The United Nations Children's Fund's (UNICEF) resident representative, Robert Fuderich, has given Jamaica a less-than-impressive grade for efforts made to satisfy the requirements of the Convention on the Rights of the Child.
He said while the country has employed strategies to help children, there are still too many violations preventing the nation from progressing.
Fuderich said the country deserves as low as a 'C' for its efforts in putting things in place, and a 'D' for the actual results.
He was speaking with The Gleaner on Thursday at a workshop for journalists on children's rights, at The Courtleigh Hotel in New Kingston.
"There are still children in adult lock-ups. If you go to Fort Augusta, there are girls that are housed with women criminals and it says in the convention that children should not be housed with adult criminals. So that is still a violation that we have and there are several others that we can look at," he said.
He also bemoaned the state of the education sector, even though there is a high enrolment rate.
"I look at the fact that Jamaica has 98 per cent enrolment in preschool and yet there is a first-grade readiness test and 50 per cent of the kids aren't ready for it.
"You should have phenomenal results with the rate of enrolment but it is not happening. Then you go to the fourth grade where you have literacy and numeracy tests and the results are also bad and so there are things in place, but the results aren't good," Fuderich continued.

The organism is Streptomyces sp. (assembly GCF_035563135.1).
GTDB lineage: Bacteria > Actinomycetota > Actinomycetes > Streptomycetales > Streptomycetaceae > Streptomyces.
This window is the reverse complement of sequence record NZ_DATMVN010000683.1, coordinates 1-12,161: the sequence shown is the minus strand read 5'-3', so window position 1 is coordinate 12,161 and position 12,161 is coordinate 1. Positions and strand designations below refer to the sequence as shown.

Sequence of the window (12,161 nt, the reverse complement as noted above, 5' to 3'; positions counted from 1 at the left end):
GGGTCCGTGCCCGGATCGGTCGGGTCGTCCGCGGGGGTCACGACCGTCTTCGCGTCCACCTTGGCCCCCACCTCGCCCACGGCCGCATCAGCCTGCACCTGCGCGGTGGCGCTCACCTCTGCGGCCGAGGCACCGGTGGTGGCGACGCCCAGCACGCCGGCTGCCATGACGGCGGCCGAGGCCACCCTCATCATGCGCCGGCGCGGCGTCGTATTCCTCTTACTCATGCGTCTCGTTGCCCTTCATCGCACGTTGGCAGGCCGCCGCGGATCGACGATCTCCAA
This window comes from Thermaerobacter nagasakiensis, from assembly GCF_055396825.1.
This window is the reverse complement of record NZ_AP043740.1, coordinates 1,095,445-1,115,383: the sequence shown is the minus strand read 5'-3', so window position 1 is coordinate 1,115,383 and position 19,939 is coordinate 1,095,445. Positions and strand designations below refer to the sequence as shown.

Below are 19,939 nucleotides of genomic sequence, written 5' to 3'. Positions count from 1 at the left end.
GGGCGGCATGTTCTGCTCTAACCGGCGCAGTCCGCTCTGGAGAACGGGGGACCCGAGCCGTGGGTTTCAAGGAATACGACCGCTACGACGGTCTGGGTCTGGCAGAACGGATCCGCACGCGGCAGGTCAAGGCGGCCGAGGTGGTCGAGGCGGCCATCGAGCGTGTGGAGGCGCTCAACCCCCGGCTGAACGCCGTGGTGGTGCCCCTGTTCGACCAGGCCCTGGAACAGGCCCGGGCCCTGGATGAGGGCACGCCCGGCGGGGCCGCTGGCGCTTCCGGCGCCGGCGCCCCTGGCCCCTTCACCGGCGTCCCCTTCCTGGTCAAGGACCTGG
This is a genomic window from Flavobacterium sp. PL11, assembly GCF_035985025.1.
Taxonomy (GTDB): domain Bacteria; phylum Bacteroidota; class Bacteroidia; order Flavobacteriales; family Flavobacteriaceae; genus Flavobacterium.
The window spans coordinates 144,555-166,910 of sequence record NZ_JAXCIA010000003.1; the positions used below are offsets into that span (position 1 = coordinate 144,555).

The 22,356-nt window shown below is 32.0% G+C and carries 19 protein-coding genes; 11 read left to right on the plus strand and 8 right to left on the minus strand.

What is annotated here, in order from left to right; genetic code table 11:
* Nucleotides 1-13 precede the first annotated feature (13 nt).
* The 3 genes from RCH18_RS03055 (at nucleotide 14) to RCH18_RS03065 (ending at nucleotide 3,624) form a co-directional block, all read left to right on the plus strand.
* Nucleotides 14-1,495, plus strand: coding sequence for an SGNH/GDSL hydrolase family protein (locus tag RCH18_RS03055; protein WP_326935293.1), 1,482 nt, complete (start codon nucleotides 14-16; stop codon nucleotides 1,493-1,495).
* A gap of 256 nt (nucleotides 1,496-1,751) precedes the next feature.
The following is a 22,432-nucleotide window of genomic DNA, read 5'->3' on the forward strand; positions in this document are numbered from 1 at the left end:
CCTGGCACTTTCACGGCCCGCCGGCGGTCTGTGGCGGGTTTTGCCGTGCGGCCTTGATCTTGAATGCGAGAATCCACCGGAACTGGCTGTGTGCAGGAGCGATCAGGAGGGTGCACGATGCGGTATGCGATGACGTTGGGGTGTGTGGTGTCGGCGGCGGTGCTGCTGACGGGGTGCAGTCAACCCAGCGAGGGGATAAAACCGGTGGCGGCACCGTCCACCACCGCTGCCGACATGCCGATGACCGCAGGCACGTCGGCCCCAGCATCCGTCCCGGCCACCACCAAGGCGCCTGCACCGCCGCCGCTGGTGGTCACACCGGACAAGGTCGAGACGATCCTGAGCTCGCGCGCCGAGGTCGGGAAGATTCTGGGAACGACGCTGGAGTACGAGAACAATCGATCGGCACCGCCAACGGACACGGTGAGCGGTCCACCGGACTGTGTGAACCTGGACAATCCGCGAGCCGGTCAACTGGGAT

Unable to pay
He said that something needed to be done as persons from the lower income brackets of society were suffering the most, as they are unable to pay extra to get a good education.
He blamed the country's limited resources for the huge problem, saying there was not enough money to maintain the projects. He said a lot of the systems that are put in place are not sustained with quality service.
"So you will look at the child abuse cases and, yes, we are registering more, but then the Child Development Agency only has six investigators to go out and investigate, so we are still not there yet," he said.
The Convention on the Rights of the Child is the first legally binding international instrument to incorporate the full range of human rights - civil, cultural, economic, political and social rights.
The Convention on the Rights of the Child was ratified by Jamaica in 1991.